WASHINGTON – Acting Secretary of the Navy Thomas Modly told conservative radio talk show host Hugh Hewitt that he had tasked Assistant Secretary of the Navy for Research, Development and Acquisition James Geurts to look at accelerating the award of the first ship, which was slated for this fall.
The competition has narrowed to bids from Huntington Ingalls Industries; a team of Navantia and General Dynamics Bath Iron Works; Fincantieri; and Austal USA.
Navantia is offering a version of its F-100 design, which is in use by the Spanish Navy; Austal is submitting a version of its trimaran littoral combat ship; Fincantieri is offering its FREMM design; and Huntington Ingalls is believed to be offering an up-gunned version of its national security cutter.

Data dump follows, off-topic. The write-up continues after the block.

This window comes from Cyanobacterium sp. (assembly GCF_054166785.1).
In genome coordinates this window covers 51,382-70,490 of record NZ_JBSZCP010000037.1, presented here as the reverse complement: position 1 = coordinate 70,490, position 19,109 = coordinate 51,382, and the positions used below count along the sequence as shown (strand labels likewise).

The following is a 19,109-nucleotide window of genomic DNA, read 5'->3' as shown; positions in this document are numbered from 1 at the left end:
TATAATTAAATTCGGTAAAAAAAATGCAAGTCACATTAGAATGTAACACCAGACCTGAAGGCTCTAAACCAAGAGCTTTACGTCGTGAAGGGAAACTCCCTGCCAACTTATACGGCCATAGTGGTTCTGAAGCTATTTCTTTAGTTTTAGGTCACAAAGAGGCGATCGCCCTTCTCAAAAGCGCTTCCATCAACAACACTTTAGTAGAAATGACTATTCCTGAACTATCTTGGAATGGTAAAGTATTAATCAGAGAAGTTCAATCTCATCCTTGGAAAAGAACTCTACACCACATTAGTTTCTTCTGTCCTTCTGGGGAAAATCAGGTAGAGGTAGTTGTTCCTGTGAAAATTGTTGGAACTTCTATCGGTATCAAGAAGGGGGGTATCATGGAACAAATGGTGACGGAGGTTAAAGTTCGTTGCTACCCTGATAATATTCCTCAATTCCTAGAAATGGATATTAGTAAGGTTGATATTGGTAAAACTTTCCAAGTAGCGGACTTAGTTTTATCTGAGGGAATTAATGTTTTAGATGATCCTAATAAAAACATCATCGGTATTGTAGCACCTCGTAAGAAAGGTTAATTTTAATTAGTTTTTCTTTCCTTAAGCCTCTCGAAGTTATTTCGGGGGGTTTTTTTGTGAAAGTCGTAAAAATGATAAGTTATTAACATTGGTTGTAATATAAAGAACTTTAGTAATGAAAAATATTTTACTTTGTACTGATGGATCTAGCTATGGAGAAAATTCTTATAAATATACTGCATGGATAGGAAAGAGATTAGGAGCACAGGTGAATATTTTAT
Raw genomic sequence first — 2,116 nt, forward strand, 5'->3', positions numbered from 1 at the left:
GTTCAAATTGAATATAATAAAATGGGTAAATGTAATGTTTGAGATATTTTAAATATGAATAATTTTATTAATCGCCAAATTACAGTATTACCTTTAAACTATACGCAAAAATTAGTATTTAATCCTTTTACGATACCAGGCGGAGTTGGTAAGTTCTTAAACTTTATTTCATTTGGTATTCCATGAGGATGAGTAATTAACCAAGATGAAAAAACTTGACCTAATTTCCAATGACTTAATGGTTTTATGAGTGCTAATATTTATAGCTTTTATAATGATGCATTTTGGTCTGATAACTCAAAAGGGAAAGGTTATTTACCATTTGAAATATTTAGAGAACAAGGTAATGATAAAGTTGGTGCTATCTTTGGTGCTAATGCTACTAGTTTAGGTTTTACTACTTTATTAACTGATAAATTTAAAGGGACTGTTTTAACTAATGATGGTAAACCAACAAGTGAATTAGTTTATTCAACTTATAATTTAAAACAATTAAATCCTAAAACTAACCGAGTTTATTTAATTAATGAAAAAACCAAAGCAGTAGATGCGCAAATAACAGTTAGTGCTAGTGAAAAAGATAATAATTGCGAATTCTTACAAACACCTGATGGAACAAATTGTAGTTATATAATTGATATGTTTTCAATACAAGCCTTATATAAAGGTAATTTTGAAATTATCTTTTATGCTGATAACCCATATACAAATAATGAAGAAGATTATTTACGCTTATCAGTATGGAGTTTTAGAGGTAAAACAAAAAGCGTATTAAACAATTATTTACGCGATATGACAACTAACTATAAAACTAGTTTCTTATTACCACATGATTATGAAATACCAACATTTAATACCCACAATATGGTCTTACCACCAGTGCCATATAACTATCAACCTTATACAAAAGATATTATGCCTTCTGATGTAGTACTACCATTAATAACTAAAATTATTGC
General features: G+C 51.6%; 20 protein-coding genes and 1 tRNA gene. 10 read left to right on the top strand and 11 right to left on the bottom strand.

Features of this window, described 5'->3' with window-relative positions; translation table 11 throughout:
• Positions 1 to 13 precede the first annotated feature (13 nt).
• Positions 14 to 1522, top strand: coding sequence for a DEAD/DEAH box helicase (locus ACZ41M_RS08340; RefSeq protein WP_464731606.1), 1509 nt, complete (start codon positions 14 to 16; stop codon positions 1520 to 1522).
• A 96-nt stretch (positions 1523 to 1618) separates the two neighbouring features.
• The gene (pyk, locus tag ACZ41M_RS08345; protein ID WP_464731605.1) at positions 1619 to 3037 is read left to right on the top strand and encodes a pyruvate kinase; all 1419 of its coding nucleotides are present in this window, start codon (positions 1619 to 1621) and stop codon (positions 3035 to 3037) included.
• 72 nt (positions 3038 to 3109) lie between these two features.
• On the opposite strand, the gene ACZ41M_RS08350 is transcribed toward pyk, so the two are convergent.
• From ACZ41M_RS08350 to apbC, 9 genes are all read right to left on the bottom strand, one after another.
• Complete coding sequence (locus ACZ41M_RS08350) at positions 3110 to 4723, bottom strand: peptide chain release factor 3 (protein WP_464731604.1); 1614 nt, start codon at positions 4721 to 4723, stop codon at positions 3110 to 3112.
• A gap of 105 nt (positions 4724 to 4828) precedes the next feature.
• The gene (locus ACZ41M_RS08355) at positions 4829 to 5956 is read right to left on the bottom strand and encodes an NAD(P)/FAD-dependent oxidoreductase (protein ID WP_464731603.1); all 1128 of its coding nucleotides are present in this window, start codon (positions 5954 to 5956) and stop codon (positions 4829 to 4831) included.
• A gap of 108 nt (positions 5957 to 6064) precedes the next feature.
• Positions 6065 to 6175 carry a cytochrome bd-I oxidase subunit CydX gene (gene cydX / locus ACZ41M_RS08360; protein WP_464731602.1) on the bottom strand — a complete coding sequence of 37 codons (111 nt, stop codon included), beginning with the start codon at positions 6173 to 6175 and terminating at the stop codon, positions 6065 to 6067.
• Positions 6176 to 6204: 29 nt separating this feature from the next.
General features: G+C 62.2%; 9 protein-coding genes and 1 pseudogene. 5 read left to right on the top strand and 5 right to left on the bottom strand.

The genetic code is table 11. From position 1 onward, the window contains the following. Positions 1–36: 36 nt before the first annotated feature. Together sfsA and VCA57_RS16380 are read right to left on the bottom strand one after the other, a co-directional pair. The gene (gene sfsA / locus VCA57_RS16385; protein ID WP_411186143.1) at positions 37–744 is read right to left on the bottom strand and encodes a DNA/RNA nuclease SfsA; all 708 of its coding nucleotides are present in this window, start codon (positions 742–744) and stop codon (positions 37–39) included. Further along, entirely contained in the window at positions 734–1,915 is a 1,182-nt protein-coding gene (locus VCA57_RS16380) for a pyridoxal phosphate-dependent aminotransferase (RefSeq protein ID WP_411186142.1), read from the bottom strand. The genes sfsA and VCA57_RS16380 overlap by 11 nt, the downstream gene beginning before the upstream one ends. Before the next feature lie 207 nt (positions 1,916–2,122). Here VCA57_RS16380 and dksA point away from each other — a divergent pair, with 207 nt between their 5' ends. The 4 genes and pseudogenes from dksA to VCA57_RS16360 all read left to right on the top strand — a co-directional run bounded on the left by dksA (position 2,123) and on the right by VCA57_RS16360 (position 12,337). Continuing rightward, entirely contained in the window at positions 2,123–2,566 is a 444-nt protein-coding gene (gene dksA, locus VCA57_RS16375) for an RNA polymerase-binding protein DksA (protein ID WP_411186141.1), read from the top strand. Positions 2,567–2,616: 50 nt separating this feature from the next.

The proposed FFG(X) will be equipped with a modified version of Raytheon’s SPY-6 radar destined for the Flight III Arleigh Burke-class destroyer, Lockheed Martin’s Aegis Combat System, as well as some point defense systems and 32 vertical launch cells for about half the cost of a destroyer.
The first ship ordered in 2020 is expected to cost $1.28 billion, according to budget documents, with the next ship in 2021 dropping to $1.05 billion.
The US Navy expects it to take six years to complete design and construction of the first ship, which should be finished in July 2026. Once construction begins, planners anticipate the first ship will take 48 months to build and and the second ship is about three months later.
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